On Bridge Street is this fabulous building, John Smail and Sons. A sign above the entrance door teased offerings from Tri-ang Railways, but sadly they didn’t actually have anything like that inside.
Elsewhere, the Boys Brigade headquarters had what I think is the best Jesus ever, clad in trainers and jeans. The Messiah has never looked more on trend.
Another god-like figure was making her presence felt elsewhere: the sainted Joanna Lumley’s signature was etched in brass at the entrance to the town’s shopping centre (she performed the official opening in 2009).
By now the earlier overcast skies had cleared and the sun was beating down. I was wearing a hoodie which was far too warm, so I took it off and tucked it under my arm, where it quickly became annoying, not least because the pockets were full of stuff and I had to keep stopping to check nothing had fallen out.
I think I had experienced the best that Morpeth had to offer by this point. Unfortunately, I still had four and a half hours before my bus. Sorry Morpeth, I’m sure you’re very nice but there’s only so many times I can walk down the high street before questions start to be asked… by me, of myself.
My usual backup plan in these situations is to find somewhere to play with my phone. Unfortunately I had been a tad too enthusiastic on Instagram earlier in the day and my phone’s battery was down to 35%. My iPhone is an essential tool on any Station Master trip – for Real Time Trains, for Google Maps, and for taking the sign selfie using the front-facing camera. I couldn’t risk being without it in the evening. I had to put Twitter away.
I decided to stop for a drink. Morpeth has lots of friendly, welcoming pubs, so of course I went to Wetherspoons. Look, I was thirsty and a chain pub is a known quantity, etc. etc.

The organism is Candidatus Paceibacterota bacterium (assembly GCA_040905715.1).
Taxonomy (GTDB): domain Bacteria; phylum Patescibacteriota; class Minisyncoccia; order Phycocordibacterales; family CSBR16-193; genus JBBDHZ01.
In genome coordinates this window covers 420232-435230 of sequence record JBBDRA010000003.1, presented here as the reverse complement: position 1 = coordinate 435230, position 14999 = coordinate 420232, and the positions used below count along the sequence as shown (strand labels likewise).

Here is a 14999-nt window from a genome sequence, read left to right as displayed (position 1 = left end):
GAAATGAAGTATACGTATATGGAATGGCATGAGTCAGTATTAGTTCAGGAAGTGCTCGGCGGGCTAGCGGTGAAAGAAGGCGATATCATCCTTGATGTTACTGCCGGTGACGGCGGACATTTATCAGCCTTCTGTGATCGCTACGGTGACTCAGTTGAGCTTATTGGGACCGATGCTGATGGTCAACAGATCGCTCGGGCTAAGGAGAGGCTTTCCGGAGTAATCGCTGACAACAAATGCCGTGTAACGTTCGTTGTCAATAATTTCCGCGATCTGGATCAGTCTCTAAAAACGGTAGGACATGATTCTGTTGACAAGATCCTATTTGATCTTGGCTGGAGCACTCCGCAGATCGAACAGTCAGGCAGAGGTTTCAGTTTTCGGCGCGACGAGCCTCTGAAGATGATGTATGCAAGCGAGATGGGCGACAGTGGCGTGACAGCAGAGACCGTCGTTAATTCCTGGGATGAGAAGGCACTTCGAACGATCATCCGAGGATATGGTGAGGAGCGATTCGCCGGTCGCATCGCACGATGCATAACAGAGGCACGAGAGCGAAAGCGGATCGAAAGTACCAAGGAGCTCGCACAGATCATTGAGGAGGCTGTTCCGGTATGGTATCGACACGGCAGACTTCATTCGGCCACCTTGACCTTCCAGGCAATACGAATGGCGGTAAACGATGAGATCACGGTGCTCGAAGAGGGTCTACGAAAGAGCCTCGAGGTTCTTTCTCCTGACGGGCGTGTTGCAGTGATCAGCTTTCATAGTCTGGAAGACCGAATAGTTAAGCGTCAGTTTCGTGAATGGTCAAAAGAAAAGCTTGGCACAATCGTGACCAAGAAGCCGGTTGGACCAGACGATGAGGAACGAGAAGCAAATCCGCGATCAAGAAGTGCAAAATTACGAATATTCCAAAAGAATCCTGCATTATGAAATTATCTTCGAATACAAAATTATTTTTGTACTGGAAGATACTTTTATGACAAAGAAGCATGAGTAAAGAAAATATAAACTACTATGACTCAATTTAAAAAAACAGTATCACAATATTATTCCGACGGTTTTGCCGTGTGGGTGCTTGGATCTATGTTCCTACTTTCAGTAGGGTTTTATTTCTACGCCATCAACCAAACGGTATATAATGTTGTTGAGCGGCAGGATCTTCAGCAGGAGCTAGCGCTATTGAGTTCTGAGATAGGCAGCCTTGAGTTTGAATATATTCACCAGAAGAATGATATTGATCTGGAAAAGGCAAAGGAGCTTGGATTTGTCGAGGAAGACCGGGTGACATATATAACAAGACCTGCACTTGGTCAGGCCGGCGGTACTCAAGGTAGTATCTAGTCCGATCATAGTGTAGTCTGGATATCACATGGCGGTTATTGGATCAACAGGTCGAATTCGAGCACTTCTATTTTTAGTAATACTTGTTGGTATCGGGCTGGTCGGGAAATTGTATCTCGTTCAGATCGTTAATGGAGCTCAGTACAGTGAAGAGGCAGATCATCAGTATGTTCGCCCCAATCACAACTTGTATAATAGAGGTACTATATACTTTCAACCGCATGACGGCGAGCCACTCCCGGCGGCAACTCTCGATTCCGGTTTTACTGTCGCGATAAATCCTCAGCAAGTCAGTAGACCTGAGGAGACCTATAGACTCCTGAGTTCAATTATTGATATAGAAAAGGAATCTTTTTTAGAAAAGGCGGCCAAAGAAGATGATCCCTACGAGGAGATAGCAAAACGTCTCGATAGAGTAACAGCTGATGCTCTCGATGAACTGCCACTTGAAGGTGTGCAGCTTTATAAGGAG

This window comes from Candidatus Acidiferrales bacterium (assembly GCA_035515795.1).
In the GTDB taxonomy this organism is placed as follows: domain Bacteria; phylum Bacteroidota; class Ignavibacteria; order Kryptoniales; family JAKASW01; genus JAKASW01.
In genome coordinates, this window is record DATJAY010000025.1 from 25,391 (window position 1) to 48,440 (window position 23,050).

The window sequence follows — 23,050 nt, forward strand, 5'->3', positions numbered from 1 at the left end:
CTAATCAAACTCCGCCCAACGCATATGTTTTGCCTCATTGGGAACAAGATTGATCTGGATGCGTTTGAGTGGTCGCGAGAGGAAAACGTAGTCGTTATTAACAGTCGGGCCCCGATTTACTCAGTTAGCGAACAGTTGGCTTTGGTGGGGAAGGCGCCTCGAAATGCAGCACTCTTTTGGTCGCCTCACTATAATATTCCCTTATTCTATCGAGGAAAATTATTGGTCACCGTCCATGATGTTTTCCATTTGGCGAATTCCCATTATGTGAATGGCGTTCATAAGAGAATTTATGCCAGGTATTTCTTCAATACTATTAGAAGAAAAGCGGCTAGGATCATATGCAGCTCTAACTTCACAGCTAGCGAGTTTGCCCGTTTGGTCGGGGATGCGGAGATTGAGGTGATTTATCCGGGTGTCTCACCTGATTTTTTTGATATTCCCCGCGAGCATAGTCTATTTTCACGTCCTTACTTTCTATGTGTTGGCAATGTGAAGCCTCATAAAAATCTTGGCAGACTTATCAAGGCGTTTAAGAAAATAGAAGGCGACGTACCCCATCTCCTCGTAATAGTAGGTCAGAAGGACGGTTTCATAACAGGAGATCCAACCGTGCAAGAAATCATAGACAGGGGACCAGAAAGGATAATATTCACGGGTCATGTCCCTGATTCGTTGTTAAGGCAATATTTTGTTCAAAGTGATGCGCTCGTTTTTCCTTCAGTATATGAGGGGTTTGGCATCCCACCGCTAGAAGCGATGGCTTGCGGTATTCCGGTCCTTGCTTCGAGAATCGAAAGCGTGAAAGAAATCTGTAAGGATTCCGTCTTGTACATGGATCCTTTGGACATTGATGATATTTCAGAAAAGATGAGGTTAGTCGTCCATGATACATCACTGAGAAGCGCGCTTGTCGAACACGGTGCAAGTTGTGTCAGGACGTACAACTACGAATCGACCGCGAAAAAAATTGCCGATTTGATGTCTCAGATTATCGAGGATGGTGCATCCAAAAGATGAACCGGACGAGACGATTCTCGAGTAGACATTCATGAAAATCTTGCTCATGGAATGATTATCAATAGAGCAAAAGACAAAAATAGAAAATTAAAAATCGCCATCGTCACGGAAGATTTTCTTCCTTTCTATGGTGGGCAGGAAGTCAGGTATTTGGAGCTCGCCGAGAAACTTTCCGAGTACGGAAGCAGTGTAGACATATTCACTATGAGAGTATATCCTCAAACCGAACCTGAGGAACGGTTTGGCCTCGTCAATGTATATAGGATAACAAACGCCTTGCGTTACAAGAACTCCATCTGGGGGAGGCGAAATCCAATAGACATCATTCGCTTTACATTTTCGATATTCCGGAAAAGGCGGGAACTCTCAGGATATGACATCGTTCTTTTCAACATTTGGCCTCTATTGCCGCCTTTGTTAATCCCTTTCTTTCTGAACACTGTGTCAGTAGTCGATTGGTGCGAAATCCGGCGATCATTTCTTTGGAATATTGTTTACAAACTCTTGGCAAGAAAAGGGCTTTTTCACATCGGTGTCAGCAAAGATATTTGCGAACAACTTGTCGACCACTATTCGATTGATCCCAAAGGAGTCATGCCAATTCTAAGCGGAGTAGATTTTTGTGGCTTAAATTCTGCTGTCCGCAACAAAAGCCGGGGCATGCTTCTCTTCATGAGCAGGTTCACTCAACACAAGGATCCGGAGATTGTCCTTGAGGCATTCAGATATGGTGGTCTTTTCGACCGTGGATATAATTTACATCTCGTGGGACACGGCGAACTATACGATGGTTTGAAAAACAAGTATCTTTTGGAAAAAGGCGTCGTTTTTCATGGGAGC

I sat there for half an hour, making a pint of Strongbow last as long as possible. It was lunchtime and the place was full of people tucking into hearty pub meals. More importantly, it was full of people who had other people to talk to.
Chasing railway stations can be a slightly lonely affair sometimes. Try to explain to people what you do and you will get, at best, a blank look. Convincing them to accompany me is a definite non-starter. Occasionally I’ve been fortunate to have friends and fellow rail fans like Scott or Ian along for the ride, but more often than not I’m left with my own company. Normally that doesn’t bother me. Today, however, I missed having someone there with me to pass the time.
I started to feel like I was wasting the pub’s oxygen, so I decided to head back to Carlisle Park to see the castle I had skipped earlier. Well, it was either that or the Bagpipe Museum.
The map of the park provided to visitors seems to bear little resemblance to the actual layout, and I walked down the wrong path twice – one time ending up looking into some back gardens of some houses adjoining the park. Eventually, however, I found the steps leading up to the castle.
Yeah, I can see how I missed that. Maybe it was my general mood at that point colouring my judgment, but I have to be honest, I was a bit underwhelmed. It’s quite small as castles go, isn’t it? Anyway, it was all locked up, so there was nothing else to do but head back down into the park and up the interestingly-named Ha’ Hill.
Ha’ Hill is a huge mound of earth which is believed to be the site of an earlier castle. Now it is used, believe it or not, to graze sheep. I staggered up to the top and got a great view of Morpeth and the surrounding countryside.
Then the sheep started eyeing me up suspiciously and I made a hasty retreat back down. “Feeling socially awkward with a sheep” – another achievement unlocked!
I headed back into the town centre and found myself in yet another coffee shop, Central Bean, guzzling yet another coffee. With my phone still switched off, I passed the time by reading the tourist information leaflets. I know more about City Sightseeing Newcastle & Gateshead than I will ever need to know in everyday life (every half-hour, 10am to 4pm, serves the Quayside at weekends only).
By this time it was 5pm. There were still 40 minutes until my bus was due to arrive, but I headed to the bus station. The gents in the bus station was festooned with England flags and had two attendants who talked very loudly to each other, which was very off-putting to me as I tried to pee.
Outside, I was tempted to try out the coin-operated vibrating chairs (coincidentally, £1 for 5 minutes is my going rate as well) but in the end I just plonked myself down on a seat to wait for my bus.
The bus arrived 10 minutes late, which only added to my general ennui, but I had a feeling there would be something to perk me up in Widdrington, besides the station itself.